The epitope of the VP1 protein of porcine parvovirus.
ABSTRACT: Porcine parvovirus (PPV) is the major causative agent in a syndrome of reproductive failure in swine. Much has been learned about the structure and function of PPV in recent years, but nothing is known about the epitopes of the structural protein VP1, which is an important antigen of PPV. In this study, the monoclonal antibody C4 against VP1 of PPV was prepared and was used to biopan a 12-mer phage peptide library three times. The selected phage clones were identified by ELISA and then sequencing. The amino acid sequences detected by phage display were analyzed, and a mimic immuno-dominant epitope was identified. The epitope of VP1 is located in the N-terminal and contains the role amino acid sequence R-K-R. Immunization of mice indicated that the phage-displayed peptide induces antibodies against PPV. This study shows that peptide mimotopes have potential as alternatives to the complex antigens currently used for diagnosis of PPV infection or for development of vaccines.
Project description:Porcine parvovirus (PPV) is a DNA virus that causes reproductive failure in gilts and sows, resulting in embryonic and fetal losses worldwide. Epitope mapping of PPV is important for developing new vaccines. In this study, we used spot synthesis analysis for epitope mapping of the capsid proteins of PPV (NADL-2 strain) and correlated the findings with predictive data from immunoinformatics. The virus was exposed to three conditions prior to inoculation in pigs: native (untreated), high hydrostatic pressure (350 MPa for 1 h) at room temperature and high hydrostatic pressure (350 MPa for 1 h) at - 18 °C, and was compared with a commercial vaccine produced using inactivated PPV. The screening of serum samples detected 44 positive spots corresponding to 20 antigenic sites. Each type of inoculated antigen elicited a distinct epitope set. In silico prediction located linear and discontinuous epitopes in B cells that coincided with several epitopes detected in spot synthesis of sera from pigs that received different preparations of inoculum. The conditions tested elicited antibodies against the VP1/VP2 antigen that differed in relation to the response time and the profile of structurally available regions that were recognized.
Project description:Porcine parvovirus (PPV) is one of the main causes of porcine reproductive failure. It is important for swine industries to understand the recent trends in PPV evolution. Previous data show that PPV has two genetic lineages originating in Germany. In this study, two more genetic lineages were defined, one of which was distinctly Asian. Additionally, amino acid substitutions in European strains and Asian strains showed distinct differences in several regions of the VP2 gene. The VP1 gene of the recent PPV isolate (T142_South Korea) was identical to that of Kresse strain isolated in the USA in 1985, indicating that modern PPV strains now resemble the original strains (Kresse and NADL-2). In this study, we compared strains isolated in the 20th century to recent isolates and confirmed the trend that modern strains are becoming more similar to previous strains.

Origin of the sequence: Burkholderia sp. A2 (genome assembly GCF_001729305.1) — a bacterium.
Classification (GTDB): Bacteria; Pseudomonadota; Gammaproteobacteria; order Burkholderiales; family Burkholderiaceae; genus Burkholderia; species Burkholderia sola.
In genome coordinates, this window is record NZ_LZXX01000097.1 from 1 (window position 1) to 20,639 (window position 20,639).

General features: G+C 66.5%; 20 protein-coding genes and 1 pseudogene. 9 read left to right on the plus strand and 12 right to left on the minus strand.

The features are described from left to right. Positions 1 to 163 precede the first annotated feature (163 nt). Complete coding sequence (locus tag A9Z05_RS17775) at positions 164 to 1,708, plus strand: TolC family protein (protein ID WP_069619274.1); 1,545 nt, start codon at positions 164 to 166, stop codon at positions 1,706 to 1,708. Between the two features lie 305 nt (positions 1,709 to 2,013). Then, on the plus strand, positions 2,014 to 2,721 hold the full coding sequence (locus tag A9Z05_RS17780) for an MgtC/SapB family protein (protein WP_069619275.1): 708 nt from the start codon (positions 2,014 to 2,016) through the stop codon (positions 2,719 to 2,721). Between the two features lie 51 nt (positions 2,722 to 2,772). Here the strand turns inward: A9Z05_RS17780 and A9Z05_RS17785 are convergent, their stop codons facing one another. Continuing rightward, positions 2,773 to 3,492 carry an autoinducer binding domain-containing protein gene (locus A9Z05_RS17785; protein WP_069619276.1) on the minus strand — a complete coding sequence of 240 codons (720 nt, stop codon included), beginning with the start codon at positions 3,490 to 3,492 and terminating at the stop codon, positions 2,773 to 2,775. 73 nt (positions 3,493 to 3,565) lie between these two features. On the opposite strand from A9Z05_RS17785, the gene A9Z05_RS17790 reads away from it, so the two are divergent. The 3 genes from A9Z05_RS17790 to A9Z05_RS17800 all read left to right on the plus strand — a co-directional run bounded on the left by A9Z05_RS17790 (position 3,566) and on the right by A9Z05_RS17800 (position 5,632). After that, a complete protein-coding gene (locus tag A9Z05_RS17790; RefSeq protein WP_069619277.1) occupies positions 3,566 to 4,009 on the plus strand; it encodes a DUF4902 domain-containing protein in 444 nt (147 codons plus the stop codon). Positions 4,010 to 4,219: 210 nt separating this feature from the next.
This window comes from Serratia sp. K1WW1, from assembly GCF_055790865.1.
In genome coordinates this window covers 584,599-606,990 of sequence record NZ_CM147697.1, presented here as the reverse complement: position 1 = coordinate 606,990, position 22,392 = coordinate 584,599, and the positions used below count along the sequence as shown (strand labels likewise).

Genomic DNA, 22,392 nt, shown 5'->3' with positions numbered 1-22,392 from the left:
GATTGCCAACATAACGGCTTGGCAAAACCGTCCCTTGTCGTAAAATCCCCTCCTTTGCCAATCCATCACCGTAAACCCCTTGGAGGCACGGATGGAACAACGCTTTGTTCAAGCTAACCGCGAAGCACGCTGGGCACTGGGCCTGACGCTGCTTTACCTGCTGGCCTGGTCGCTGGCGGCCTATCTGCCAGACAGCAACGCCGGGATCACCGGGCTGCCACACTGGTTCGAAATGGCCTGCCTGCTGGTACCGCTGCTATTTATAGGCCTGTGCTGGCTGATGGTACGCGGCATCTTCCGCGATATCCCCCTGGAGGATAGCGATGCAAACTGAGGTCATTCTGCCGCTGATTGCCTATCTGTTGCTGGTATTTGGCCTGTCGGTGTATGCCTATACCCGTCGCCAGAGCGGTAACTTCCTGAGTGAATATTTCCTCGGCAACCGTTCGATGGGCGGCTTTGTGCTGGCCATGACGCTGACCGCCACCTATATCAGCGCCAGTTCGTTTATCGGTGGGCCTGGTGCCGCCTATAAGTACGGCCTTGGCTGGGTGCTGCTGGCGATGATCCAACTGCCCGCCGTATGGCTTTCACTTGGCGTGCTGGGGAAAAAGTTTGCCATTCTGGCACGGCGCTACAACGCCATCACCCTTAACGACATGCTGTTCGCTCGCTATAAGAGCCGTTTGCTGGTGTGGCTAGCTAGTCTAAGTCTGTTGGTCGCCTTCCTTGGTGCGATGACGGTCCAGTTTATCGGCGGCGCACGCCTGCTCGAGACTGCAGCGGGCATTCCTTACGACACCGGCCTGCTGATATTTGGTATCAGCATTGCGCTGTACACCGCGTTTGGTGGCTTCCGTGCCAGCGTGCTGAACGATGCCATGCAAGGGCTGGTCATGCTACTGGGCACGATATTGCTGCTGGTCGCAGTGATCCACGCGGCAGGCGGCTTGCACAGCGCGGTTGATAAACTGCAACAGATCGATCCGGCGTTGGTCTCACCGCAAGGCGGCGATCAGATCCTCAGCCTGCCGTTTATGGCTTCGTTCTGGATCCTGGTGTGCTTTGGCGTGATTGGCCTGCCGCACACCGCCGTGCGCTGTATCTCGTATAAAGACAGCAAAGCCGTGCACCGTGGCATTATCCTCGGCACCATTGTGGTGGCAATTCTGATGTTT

Project description:BACKGROUND:Waterfowl parvovirus (WPV) infection causes high mortality and morbidity in both geese (Anser anser) and Muscovy ducks (Cairina moschata), resulting in significant losses to the waterfowl industries. The VP3 protein of WPV is a major structural protein that induces neutralizing antibodies in the waterfowl. However, B-cell epitopes on the VP3 protein of WPV have not been characterized. METHODS AND RESULTS:To understand the antigenic determinants of the VP3 protein, we used the monoclonal antibody (mAb) 4A6 to screen a set of eight partially expressed overlapping peptides spanning VP3. Using western blotting and an enzyme-linked immunosorbent assay (ELISA), we localized the VP3 epitope between amino acids (aa) 57 and 112. To identify the essential epitope residues, a phage library displaying 12-mer random peptides was screened with mAb 4A6. Phage clone peptides displayed a consensus sequence of YxRFHxH that mimicked the sequence 82Y/FNRFHCH88, which corresponded to amino acid residues 82 to 88 of VP3 protein of WPVs. mAb 4A6 binding to biotinylated fragments corresponding to amino acid residues 82 to 88 of the VP3 protein verified that the 82FxRFHxH88 was the VP3 epitope and that amino acids 82F is necessary to retain maximal binding to mAb 4A6. Parvovirus-positive goose and duck sera reacted with the epitope peptide by dot blotting assay, revealing the importance of these amino acids of the epitope in antibody-epitope binding reactivity. CONCLUSIONS AND SIGNIFICANCE:We identified the motif FxRFHxH as a VP3-specific B-cell epitope that is recognized by the neutralizing mAb 4A6. This finding might be valuable in understanding of the antigenic topology of VP3 of WPV.